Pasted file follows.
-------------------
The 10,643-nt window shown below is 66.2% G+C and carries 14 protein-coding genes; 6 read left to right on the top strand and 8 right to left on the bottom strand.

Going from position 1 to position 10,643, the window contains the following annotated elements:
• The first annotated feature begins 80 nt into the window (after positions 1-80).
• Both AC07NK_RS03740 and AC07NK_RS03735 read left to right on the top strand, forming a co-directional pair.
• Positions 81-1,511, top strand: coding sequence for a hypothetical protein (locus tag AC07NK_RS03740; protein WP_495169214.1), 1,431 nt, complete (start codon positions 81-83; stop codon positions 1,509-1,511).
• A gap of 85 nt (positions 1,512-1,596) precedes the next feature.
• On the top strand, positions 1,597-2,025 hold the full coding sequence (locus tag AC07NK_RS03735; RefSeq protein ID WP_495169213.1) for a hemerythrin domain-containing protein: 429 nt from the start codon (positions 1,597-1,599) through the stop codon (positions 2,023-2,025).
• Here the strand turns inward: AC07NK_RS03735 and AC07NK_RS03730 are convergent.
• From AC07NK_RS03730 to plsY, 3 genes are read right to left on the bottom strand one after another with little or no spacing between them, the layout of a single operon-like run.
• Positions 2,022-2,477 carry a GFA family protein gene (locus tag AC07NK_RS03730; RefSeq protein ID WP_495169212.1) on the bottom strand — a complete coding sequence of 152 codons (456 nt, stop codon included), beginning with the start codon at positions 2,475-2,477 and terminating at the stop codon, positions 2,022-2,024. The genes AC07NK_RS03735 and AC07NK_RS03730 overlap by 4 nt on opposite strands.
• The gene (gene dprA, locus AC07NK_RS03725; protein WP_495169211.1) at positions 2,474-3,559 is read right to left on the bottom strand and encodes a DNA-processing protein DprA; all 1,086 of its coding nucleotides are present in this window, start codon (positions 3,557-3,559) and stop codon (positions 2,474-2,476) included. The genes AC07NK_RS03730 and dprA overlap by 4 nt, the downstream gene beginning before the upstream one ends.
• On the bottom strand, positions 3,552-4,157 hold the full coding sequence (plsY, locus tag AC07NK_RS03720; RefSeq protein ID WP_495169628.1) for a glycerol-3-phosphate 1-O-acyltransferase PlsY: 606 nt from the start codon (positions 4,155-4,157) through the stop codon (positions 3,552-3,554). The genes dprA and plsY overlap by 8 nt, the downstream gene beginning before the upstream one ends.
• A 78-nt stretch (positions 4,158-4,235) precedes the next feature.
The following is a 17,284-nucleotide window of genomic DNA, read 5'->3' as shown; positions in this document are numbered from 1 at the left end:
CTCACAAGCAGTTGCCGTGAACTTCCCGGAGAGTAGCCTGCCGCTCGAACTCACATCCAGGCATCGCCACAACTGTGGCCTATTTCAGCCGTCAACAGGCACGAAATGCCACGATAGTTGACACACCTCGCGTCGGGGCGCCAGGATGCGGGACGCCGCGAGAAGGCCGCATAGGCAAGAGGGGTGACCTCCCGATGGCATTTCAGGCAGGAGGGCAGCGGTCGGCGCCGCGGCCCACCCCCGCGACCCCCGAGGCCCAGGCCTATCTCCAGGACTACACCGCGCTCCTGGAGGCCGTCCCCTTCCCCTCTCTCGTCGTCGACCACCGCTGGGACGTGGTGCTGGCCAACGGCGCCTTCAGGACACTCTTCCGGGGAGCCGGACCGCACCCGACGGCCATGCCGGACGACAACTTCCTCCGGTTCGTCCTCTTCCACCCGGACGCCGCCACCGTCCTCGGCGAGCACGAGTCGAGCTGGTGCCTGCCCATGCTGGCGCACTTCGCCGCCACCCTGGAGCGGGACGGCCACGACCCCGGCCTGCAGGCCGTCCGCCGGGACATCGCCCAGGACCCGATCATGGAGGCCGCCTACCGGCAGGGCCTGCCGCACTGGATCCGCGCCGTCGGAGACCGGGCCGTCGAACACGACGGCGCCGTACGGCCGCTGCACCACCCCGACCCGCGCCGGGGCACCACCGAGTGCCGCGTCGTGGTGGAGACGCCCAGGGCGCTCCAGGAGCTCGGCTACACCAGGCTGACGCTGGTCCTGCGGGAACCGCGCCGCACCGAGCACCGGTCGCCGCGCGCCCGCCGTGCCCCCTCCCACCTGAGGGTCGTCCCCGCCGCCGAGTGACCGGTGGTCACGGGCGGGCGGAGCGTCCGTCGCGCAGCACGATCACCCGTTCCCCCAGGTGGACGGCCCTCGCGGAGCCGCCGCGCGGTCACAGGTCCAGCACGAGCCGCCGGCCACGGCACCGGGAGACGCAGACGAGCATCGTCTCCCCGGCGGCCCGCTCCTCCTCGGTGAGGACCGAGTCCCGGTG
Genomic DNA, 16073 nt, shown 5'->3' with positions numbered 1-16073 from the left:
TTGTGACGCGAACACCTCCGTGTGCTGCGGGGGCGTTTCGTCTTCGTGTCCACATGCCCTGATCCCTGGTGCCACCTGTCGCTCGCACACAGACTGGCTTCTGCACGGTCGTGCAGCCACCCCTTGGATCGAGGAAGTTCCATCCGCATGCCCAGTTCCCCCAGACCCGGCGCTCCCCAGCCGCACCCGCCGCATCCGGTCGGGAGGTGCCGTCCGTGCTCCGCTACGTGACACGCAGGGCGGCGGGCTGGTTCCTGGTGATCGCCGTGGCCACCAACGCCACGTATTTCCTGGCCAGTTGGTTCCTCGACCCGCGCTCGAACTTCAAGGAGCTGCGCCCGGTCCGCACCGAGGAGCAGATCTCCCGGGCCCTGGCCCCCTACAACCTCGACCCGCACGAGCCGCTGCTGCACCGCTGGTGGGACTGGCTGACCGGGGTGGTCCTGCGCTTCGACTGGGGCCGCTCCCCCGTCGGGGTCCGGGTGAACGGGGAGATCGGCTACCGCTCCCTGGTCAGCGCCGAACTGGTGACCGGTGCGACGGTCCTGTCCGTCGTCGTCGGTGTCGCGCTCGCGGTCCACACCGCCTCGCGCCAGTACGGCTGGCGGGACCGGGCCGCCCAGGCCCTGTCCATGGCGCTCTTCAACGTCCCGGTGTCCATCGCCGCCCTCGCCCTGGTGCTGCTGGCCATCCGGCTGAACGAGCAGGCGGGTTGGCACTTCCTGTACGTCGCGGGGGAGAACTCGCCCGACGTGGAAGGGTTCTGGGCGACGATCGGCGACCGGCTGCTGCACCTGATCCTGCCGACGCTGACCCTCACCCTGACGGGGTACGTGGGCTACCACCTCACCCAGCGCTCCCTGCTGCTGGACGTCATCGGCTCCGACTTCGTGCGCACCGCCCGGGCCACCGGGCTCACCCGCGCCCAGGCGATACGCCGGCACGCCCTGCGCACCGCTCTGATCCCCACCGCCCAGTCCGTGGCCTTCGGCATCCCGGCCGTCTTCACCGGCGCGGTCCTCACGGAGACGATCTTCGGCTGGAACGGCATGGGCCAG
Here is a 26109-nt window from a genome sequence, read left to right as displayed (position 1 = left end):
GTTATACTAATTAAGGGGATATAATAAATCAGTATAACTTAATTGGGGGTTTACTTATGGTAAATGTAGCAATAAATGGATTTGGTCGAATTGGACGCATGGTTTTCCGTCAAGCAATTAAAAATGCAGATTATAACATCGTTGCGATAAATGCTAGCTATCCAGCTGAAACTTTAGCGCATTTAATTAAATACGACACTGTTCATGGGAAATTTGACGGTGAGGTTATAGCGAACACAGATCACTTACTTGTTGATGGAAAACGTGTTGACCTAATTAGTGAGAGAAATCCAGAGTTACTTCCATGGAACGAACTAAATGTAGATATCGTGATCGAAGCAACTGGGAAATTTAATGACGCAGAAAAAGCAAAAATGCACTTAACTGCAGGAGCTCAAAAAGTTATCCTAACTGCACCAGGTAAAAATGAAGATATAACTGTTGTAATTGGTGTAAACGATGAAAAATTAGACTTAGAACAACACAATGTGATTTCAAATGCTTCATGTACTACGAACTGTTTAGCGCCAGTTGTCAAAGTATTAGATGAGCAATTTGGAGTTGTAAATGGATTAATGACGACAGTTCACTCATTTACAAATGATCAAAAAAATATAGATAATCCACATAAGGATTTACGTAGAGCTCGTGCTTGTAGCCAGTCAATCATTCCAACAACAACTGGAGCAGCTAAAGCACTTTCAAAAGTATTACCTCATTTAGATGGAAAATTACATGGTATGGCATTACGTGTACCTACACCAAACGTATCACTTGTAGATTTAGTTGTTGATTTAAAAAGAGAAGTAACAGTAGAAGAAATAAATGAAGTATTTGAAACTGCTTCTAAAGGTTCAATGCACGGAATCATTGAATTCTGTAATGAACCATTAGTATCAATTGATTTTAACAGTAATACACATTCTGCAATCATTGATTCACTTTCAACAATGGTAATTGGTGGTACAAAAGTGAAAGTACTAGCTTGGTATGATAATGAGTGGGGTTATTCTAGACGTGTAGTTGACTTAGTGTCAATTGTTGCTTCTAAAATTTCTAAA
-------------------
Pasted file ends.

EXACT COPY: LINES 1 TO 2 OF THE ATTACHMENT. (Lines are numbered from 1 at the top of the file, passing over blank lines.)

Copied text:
The 10,643-nt window shown below is 66.2% G+C and carries 14 protein-coding genes; 6 read left to right on the top strand and 8 right to left on the bottom strand.

Going from position 1 to position 10,643, the window contains the following annotated elements: